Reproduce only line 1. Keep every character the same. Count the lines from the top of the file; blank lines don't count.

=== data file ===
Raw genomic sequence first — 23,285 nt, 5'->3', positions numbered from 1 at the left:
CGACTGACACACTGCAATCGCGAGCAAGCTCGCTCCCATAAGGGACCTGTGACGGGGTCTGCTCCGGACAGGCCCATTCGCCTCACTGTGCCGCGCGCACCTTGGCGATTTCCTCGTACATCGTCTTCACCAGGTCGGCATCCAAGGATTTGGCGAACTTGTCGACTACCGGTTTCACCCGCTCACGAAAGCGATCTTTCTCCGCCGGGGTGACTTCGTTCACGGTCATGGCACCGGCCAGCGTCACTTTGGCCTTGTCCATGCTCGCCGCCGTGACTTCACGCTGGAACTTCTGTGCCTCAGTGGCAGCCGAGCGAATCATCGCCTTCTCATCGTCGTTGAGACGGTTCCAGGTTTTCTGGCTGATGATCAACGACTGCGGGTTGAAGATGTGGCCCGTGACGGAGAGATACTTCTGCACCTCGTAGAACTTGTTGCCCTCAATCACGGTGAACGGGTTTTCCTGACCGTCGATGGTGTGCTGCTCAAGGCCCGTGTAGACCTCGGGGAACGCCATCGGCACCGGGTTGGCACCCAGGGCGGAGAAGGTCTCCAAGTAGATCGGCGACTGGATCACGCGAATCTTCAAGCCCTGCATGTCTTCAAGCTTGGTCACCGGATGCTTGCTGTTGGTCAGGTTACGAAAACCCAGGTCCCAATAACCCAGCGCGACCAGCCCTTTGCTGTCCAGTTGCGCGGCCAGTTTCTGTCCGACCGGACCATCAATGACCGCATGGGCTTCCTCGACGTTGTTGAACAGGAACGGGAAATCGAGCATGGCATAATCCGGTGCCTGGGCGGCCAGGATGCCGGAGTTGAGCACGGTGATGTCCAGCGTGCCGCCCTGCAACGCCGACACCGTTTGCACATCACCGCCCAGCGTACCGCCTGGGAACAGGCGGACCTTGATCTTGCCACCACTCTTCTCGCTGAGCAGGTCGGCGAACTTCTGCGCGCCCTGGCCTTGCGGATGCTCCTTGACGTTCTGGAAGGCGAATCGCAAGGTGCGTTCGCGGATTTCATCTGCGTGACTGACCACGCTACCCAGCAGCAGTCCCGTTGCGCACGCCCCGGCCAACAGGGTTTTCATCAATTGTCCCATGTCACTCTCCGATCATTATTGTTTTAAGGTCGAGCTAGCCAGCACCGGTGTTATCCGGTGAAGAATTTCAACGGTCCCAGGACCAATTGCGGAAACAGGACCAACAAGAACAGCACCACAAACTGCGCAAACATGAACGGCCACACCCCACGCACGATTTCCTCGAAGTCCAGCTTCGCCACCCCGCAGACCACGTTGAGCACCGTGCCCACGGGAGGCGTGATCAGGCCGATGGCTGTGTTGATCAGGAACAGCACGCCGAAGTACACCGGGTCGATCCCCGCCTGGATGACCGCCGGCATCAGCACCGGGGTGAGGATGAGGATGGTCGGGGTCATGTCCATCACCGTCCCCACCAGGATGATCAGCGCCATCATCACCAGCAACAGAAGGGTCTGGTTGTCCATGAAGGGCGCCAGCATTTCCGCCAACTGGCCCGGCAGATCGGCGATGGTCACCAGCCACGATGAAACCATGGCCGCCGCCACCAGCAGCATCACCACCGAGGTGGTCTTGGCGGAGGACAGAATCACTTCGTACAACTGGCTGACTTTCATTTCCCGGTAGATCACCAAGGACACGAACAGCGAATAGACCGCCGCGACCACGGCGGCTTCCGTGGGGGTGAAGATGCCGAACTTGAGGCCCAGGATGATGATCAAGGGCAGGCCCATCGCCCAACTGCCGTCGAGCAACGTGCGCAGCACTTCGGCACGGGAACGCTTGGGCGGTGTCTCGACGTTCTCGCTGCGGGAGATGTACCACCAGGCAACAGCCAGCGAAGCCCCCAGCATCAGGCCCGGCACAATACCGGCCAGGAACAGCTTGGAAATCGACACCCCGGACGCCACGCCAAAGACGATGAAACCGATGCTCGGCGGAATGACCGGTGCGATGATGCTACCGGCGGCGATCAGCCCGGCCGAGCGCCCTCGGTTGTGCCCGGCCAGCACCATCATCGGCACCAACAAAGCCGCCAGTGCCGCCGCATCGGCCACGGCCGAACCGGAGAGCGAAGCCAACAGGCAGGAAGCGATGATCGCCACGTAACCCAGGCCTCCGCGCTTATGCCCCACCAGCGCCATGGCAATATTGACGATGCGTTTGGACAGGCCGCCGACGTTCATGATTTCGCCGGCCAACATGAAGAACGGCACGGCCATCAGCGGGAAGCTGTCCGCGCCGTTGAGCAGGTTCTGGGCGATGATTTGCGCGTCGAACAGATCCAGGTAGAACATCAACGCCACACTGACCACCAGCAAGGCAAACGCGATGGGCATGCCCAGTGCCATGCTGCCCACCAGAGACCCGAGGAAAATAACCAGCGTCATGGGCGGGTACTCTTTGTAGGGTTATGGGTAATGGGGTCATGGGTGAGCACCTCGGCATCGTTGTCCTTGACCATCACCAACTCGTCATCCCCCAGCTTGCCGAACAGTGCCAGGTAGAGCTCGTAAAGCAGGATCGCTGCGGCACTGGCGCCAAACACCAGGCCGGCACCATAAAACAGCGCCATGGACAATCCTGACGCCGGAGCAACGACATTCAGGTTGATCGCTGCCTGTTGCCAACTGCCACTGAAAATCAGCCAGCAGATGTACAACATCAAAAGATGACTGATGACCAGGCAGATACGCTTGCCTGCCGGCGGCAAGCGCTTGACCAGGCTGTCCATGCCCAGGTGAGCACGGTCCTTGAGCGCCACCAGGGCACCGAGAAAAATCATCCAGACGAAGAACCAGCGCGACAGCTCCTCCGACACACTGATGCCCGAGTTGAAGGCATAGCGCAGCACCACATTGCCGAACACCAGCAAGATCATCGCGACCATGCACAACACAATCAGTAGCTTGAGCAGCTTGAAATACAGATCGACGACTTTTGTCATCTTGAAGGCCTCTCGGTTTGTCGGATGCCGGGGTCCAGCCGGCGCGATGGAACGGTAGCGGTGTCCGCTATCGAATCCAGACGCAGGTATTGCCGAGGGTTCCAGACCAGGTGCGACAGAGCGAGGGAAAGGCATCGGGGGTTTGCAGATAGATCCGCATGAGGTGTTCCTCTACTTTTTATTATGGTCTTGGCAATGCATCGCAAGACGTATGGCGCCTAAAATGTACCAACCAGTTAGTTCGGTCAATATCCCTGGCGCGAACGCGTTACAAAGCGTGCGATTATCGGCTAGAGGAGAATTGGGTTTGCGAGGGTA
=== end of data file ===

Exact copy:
Raw genomic sequence first — 23,285 nt, 5'->3', positions numbered from 1 at the left: